“The Virtue of Resilience,” Liahona, September 2019
While serving as a mission president in Uruguay from 1994 to 1997, I often likened missionary work to being enrolled in high-level college courses. I would tell our missionaries that serving a mission is like taking advanced classes in diligence and patience, among other virtues, which would help prepare them for their future as spouses and parents.
Unfortunately, some young people today aren’t prepared for life’s hard lessons. They lack the virtue of resilience. We see that lack of resilience among college freshmen, new military recruits, and even some of our full-time missionaries.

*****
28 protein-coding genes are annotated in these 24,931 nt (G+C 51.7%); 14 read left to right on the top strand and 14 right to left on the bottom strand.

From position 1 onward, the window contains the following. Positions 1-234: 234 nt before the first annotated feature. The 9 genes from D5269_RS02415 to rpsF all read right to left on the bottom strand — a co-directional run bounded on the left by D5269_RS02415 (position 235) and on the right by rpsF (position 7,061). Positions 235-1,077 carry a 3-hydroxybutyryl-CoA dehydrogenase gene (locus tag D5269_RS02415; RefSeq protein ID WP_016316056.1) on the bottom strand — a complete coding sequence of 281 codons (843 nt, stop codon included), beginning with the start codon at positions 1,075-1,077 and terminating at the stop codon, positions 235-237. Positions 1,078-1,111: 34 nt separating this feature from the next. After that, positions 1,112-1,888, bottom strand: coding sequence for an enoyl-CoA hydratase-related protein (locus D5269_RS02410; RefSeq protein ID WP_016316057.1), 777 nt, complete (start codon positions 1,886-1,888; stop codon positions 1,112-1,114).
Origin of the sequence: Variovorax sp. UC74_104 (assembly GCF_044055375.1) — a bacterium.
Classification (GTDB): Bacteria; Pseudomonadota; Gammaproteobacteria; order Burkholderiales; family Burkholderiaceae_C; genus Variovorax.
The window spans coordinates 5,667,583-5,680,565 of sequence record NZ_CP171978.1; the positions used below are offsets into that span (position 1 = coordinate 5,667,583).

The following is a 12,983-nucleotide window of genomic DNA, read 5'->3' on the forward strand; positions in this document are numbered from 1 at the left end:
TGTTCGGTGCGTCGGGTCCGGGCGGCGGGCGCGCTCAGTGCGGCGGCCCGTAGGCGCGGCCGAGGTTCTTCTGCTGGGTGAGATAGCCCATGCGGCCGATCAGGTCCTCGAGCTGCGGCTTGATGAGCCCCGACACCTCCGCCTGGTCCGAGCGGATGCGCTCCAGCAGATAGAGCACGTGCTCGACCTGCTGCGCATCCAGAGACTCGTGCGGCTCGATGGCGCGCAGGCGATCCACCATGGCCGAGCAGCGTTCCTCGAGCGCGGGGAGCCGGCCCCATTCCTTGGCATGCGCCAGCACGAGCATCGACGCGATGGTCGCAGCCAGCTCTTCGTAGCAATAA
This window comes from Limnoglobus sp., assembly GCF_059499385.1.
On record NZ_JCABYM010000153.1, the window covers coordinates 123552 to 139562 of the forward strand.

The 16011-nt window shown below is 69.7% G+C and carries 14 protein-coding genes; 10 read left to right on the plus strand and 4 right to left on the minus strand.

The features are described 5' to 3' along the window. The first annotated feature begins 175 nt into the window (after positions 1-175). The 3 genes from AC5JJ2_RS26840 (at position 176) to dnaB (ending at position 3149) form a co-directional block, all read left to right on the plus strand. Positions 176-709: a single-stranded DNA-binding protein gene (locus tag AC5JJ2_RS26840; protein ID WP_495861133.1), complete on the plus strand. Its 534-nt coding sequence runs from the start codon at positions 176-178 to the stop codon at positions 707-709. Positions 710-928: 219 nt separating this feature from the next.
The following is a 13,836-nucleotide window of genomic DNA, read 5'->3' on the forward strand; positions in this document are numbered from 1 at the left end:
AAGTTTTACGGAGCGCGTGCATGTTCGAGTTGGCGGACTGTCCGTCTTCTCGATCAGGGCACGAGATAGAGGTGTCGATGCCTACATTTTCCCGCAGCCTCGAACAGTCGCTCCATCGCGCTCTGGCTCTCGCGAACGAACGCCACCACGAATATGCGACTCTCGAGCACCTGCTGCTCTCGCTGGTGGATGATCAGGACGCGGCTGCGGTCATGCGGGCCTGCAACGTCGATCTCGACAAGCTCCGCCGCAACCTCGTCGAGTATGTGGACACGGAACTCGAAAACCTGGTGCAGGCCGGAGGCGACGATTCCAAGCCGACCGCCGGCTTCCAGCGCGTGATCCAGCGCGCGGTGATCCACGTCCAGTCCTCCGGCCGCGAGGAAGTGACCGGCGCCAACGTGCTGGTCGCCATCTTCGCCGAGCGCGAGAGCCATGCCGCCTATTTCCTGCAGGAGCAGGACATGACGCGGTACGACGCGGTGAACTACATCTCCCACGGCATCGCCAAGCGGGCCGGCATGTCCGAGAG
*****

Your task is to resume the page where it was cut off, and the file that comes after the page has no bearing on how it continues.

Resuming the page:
As parents, we love our children and want what’s best for them. We want their lives to be easier than ours have been. But we—and the culture in which we live—may be doing some things that result in the unintended consequence of lowering their resilience.
Thankfully, there’s an antidote. It is found in the application of powerful gospel principles that can help our youth become more like the Savior (see Luke 2:52). As we embrace and apply these principles, which I discuss beginning on page 12, I am confident that the Lord will bless us to strengthen the young men and young women He has reserved to confront and conquer today’s challenges.
Elder Lynn G. Robbins
Of the Seventy